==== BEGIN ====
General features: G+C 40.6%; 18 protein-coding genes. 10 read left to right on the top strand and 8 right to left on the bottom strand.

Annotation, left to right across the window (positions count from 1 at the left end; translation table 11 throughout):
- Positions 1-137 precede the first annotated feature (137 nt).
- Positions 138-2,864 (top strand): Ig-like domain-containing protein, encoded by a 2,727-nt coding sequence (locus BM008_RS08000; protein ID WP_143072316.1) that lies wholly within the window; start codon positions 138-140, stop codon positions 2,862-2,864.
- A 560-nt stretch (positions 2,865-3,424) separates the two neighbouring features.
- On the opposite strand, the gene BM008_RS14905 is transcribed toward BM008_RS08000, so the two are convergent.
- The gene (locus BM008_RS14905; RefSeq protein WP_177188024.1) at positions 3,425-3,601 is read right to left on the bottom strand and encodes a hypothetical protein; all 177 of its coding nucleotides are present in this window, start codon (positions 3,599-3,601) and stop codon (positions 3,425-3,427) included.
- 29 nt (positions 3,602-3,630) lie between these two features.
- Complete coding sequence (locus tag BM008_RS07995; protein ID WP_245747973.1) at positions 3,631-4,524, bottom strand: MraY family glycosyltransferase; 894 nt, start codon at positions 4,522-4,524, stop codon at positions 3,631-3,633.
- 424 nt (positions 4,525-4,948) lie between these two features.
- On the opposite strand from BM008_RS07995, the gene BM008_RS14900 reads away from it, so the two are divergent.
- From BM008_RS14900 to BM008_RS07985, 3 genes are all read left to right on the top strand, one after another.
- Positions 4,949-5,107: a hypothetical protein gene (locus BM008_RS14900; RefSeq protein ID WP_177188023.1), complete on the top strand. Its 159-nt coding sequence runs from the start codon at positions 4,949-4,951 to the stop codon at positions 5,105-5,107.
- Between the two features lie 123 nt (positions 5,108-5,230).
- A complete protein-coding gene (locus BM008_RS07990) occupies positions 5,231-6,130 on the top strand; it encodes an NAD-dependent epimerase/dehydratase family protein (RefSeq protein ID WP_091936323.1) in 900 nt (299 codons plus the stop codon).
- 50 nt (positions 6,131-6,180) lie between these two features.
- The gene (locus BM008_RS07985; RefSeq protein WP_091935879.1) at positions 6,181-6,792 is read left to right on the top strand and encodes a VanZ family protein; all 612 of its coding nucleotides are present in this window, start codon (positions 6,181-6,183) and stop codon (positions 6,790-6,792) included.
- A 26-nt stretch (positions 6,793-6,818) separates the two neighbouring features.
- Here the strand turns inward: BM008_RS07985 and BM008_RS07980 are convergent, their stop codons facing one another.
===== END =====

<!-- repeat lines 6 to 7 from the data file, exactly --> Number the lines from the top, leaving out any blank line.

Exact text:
- On the opposite strand, the gene BM008_RS14905 is transcribed toward BM008_RS08000, so the two are convergent.
- The gene (locus BM008_RS14905; RefSeq protein WP_177188024.1) at positions 3,425-3,601 is read right to left on the bottom strand and encodes a hypothetical protein; all 177 of its coding nucleotides are present in this window, start codon (positions 3,599-3,601) and stop codon (positions 3,425-3,427) included.